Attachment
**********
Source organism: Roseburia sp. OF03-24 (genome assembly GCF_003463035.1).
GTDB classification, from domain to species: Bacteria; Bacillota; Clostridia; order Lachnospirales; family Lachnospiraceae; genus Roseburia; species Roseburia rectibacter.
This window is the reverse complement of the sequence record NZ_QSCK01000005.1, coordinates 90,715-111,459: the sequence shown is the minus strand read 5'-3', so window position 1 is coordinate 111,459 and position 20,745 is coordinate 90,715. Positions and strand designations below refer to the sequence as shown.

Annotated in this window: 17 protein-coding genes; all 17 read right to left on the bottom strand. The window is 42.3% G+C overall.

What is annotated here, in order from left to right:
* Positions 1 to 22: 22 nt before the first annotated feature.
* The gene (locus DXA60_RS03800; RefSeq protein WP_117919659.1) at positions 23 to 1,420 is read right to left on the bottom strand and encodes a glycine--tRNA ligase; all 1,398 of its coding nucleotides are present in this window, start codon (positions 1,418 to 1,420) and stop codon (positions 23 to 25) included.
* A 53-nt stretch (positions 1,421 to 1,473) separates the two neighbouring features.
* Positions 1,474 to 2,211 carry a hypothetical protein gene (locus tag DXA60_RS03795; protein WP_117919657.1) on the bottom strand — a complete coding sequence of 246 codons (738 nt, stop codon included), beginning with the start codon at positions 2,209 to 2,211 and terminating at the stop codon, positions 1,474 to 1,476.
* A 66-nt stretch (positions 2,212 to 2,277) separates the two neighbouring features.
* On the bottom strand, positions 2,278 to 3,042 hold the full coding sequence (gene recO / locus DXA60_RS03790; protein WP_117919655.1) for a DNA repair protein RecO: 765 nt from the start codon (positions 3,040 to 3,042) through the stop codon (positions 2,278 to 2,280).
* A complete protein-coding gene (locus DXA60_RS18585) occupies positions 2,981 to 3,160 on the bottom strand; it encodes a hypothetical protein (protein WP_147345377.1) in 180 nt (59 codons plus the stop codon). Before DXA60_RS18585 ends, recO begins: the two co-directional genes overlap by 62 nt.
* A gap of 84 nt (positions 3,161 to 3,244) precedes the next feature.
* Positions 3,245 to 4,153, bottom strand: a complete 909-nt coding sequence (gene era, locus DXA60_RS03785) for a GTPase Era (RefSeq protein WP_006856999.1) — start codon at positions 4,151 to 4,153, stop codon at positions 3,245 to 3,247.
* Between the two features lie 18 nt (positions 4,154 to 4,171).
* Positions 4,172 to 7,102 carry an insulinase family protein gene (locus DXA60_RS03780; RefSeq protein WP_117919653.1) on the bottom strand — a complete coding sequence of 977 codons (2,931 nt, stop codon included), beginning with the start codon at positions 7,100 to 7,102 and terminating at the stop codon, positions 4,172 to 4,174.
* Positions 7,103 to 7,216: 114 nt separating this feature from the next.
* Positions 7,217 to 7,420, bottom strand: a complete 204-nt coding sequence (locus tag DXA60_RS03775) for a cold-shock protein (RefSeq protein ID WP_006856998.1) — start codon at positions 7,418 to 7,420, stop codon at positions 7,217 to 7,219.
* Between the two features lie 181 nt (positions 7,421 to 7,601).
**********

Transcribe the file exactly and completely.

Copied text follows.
Source organism: Roseburia sp. OF03-24 (genome assembly GCF_003463035.1).
GTDB classification, from domain to species: Bacteria; Bacillota; Clostridia; order Lachnospirales; family Lachnospiraceae; genus Roseburia; species Roseburia rectibacter.
This window is the reverse complement of the sequence record NZ_QSCK01000005.1, coordinates 90,715-111,459: the sequence shown is the minus strand read 5'-3', so window position 1 is coordinate 111,459 and position 20,745 is coordinate 90,715. Positions and strand designations below refer to the sequence as shown.

Annotated in this window: 17 protein-coding genes; all 17 read right to left on the bottom strand. The window is 42.3% G+C overall.

What is annotated here, in order from left to right:
* Positions 1 to 22: 22 nt before the first annotated feature.
* The gene (locus DXA60_RS03800; RefSeq protein WP_117919659.1) at positions 23 to 1,420 is read right to left on the bottom strand and encodes a glycine--tRNA ligase; all 1,398 of its coding nucleotides are present in this window, start codon (positions 1,418 to 1,420) and stop codon (positions 23 to 25) included.
* A 53-nt stretch (positions 1,421 to 1,473) separates the two neighbouring features.
* Positions 1,474 to 2,211 carry a hypothetical protein gene (locus tag DXA60_RS03795; protein WP_117919657.1) on the bottom strand — a complete coding sequence of 246 codons (738 nt, stop codon included), beginning with the start codon at positions 2,209 to 2,211 and terminating at the stop codon, positions 1,474 to 1,476.
* A 66-nt stretch (positions 2,212 to 2,277) separates the two neighbouring features.
* On the bottom strand, positions 2,278 to 3,042 hold the full coding sequence (gene recO / locus DXA60_RS03790; protein WP_117919655.1) for a DNA repair protein RecO: 765 nt from the start codon (positions 3,040 to 3,042) through the stop codon (positions 2,278 to 2,280).
* A complete protein-coding gene (locus DXA60_RS18585) occupies positions 2,981 to 3,160 on the bottom strand; it encodes a hypothetical protein (protein WP_147345377.1) in 180 nt (59 codons plus the stop codon). Before DXA60_RS18585 ends, recO begins: the two co-directional genes overlap by 62 nt.
* A gap of 84 nt (positions 3,161 to 3,244) precedes the next feature.
* Positions 3,245 to 4,153, bottom strand: a complete 909-nt coding sequence (gene era, locus DXA60_RS03785) for a GTPase Era (RefSeq protein WP_006856999.1) — start codon at positions 4,151 to 4,153, stop codon at positions 3,245 to 3,247.
* Between the two features lie 18 nt (positions 4,154 to 4,171).
* Positions 4,172 to 7,102 carry an insulinase family protein gene (locus DXA60_RS03780; RefSeq protein WP_117919653.1) on the bottom strand — a complete coding sequence of 977 codons (2,931 nt, stop codon included), beginning with the start codon at positions 7,100 to 7,102 and terminating at the stop codon, positions 4,172 to 4,174.
* Positions 7,103 to 7,216: 114 nt separating this feature from the next.
* Positions 7,217 to 7,420, bottom strand: a complete 204-nt coding sequence (locus tag DXA60_RS03775) for a cold-shock protein (RefSeq protein ID WP_006856998.1) — start codon at positions 7,418 to 7,420, stop codon at positions 7,217 to 7,219.
* Between the two features lie 181 nt (positions 7,421 to 7,601).